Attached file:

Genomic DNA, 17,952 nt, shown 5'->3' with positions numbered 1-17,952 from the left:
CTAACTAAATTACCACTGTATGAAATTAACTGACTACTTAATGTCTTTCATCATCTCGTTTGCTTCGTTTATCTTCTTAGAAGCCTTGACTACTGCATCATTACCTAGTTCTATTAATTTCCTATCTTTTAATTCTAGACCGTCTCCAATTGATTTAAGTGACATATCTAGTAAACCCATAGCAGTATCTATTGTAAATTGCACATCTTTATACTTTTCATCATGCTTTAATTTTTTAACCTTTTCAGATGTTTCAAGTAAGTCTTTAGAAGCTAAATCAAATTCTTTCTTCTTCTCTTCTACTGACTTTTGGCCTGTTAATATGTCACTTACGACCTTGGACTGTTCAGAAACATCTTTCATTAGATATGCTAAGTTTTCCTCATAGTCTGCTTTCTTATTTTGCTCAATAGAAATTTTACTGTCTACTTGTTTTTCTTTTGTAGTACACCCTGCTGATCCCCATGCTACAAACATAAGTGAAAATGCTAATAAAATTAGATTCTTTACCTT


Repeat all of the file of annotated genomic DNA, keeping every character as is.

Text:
Genomic DNA, 17,952 nt, shown 5'->3' with positions numbered 1-17,952 from the left:
CTAACTAAATTACCACTGTATGAAATTAACTGACTACTTAATGTCTTTCATCATCTCGTTTGCTTCGTTTATCTTCTTAGAAGCCTTGACTACTGCATCATTACCTAGTTCTATTAATTTCCTATCTTTTAATTCTAGACCGTCTCCAATTGATTTAAGTGACATATCTAGTAAACCCATAGCAGTATCTATTGTAAATTGCACATCTTTATACTTTTCATCATGCTTTAATTTTTTAACCTTTTCAGATGTTTCAAGTAAGTCTTTAGAAGCTAAATCAAATTCTTTCTTCTTCTCTTCTACTGACTTTTGGCCTGTTAATATGTCACTTACGACCTTGGACTGTTCAGAAACATCTTTCATTAGATATGCTAAGTTTTCCTCATAGTCTGCTTTCTTATTTTGCTCAATAGAAATTTTACTGTCTACTTGTTTTTCTTTTGTAGTACACCCTGCTGATCCCCATGCTACAAACATAAGTGAAAATGCTAATAAAATTAGATTCTTTACCTT